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Old 03-08-2011, 03:45 AM   #1
vikrang
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MSDOS and GPT partitioning in 1 Hard Disk


Well I am not a newbie per se ...But I thought my question would fit in only here!

I have a BIOS affected by 1024 cylinder limit ,,(Just to explain , the BIOS will recognize only 137GB no matter how big the HDD is (160/250/320/500))
This problem doesnt affect the OS in any way --Linux can read the entire disk and so can WIN after SP1 of XP...

This problem is only upto the point of MBR handing over boot instructions to Bootloader..In that case LiLo or Grub1 or Grub2 would fail if the kernel of the OS is after the 137GB

I want to know if I can mix 2 partitioning schemes..Say use MSDOS partitioning till the limit of say 100 GB and for the rest 60 GB use GPT partitioning and install GRUB2 (as I read only GRUB2 supports GPT cleanly) ...Then , maybe I can do away with options of restricting /boot within 137 , including ata options etc...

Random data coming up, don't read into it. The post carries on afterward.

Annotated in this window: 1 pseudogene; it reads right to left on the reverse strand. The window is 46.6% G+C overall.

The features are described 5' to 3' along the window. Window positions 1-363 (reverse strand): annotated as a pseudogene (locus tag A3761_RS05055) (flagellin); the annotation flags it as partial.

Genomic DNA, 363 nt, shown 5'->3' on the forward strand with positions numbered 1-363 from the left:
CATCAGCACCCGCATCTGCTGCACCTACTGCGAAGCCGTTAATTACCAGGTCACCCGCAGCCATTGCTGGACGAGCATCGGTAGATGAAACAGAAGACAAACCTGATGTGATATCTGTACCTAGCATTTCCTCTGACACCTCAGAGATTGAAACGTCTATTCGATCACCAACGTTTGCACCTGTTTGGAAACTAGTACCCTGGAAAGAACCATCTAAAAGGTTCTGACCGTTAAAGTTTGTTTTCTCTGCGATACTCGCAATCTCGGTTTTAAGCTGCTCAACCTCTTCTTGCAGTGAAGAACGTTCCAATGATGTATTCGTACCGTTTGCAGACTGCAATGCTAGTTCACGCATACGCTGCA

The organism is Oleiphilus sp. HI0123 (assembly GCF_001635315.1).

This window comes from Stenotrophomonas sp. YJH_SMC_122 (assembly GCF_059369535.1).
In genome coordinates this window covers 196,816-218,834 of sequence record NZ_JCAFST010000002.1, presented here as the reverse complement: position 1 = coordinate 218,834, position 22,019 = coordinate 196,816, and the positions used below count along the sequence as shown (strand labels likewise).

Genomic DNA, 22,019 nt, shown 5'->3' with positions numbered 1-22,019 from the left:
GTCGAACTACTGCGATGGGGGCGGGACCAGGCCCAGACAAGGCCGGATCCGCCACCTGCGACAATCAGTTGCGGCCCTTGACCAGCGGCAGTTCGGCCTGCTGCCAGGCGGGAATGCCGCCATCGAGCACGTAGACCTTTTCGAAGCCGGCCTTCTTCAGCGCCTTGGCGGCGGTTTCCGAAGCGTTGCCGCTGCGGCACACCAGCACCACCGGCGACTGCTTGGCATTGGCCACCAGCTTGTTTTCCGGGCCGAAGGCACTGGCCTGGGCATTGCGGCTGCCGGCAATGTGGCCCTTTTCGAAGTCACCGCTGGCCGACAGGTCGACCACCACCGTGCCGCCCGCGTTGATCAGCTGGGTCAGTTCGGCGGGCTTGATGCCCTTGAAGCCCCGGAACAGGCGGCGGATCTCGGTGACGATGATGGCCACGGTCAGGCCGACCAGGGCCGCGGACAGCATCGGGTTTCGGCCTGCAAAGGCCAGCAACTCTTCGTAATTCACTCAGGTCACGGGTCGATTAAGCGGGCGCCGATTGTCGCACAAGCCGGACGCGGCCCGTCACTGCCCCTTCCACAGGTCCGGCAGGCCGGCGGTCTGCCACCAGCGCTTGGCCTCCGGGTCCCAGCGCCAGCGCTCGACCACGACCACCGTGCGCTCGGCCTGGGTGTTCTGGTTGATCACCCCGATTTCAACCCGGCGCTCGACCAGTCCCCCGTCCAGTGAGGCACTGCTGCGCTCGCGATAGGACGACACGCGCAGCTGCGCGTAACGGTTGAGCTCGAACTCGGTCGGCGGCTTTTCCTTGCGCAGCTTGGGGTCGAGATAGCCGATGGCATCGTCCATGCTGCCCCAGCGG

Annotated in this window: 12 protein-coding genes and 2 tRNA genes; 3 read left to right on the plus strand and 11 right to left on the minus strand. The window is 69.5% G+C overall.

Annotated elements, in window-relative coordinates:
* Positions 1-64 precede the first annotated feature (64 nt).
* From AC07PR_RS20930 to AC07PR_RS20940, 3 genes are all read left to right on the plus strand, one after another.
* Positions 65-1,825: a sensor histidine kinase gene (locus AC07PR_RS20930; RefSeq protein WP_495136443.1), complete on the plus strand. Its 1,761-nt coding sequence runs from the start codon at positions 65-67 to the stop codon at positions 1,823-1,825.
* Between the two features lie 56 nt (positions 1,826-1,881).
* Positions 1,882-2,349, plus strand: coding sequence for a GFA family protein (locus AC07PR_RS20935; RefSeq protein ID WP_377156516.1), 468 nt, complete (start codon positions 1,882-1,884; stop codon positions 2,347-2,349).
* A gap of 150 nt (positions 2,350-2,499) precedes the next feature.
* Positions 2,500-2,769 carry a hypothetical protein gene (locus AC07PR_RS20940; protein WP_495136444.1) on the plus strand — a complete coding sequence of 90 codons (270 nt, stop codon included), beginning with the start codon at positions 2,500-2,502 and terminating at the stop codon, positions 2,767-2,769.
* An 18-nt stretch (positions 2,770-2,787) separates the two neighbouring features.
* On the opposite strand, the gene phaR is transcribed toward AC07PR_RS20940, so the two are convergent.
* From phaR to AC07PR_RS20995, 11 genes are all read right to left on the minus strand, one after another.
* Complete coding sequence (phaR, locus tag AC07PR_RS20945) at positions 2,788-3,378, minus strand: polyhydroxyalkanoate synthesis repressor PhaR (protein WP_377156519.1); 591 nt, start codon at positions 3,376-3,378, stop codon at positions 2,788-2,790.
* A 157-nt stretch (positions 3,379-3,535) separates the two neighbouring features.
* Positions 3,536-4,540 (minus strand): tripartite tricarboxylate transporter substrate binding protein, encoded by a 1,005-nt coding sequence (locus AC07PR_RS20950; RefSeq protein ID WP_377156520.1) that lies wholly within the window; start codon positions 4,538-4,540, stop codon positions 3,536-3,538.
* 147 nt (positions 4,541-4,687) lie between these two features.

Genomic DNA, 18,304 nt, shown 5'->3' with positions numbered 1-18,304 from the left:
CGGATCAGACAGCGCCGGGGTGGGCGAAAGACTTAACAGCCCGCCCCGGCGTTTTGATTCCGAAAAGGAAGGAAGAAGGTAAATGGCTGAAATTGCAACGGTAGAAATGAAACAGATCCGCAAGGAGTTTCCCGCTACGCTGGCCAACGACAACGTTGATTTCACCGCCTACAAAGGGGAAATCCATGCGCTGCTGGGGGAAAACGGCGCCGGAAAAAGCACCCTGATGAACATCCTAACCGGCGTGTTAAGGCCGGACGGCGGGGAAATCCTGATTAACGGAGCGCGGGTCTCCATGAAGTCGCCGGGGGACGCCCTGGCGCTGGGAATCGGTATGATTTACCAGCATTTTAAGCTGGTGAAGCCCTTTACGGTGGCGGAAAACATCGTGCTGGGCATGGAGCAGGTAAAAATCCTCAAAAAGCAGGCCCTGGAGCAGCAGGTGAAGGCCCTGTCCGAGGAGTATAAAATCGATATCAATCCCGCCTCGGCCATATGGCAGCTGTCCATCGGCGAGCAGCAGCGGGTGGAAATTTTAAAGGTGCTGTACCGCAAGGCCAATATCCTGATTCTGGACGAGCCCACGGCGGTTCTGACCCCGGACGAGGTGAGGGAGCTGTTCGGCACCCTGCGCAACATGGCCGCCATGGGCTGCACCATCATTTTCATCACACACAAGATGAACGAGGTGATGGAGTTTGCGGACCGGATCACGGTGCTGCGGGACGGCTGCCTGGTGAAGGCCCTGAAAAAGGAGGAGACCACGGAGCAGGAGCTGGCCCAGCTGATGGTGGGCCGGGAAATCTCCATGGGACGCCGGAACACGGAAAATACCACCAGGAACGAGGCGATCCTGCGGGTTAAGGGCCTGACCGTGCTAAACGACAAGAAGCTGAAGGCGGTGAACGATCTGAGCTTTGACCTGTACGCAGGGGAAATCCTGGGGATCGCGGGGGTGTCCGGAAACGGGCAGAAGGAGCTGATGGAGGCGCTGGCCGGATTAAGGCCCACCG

Last edited by vikrang; 03-08-2011 at 04:02 AM.
 
Old 03-08-2011, 07:14 AM   #2
kbp
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Not as far as I know ... it's one or the other
 
Old 03-08-2011, 05:21 PM   #3
jefro
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I am still wondering how one could ever use past the ata limit. No matter your disktype the bio interface can't use enough bits to overcome the disk.

I think I played with this a long time ago and found the data was not really there but I could be wrong.
 
Old 03-09-2011, 10:37 AM   #4
theNbomr
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The problem is only with the BIOS, and since the OS doesn't use the BIOS, there is no problem accessing the entire disk with Linux (or other OS). The bootloader is somewhere in between and I don't know how much or even if it uses the BIOS (some might use it, others not, I suppose). Even if it does use the BIOS, as long as the crucial bits are within reach of the BIOS, then it should still be able to boot at least one OS. That should mean that as long as the /boot partition is within the first 1024 cylinders, it should be able to load the kernel, and as long as the kernel has the ATA driver built in or in an initrd, the kernel should be able to take over and access the entire disk.
--- rod.
 
  


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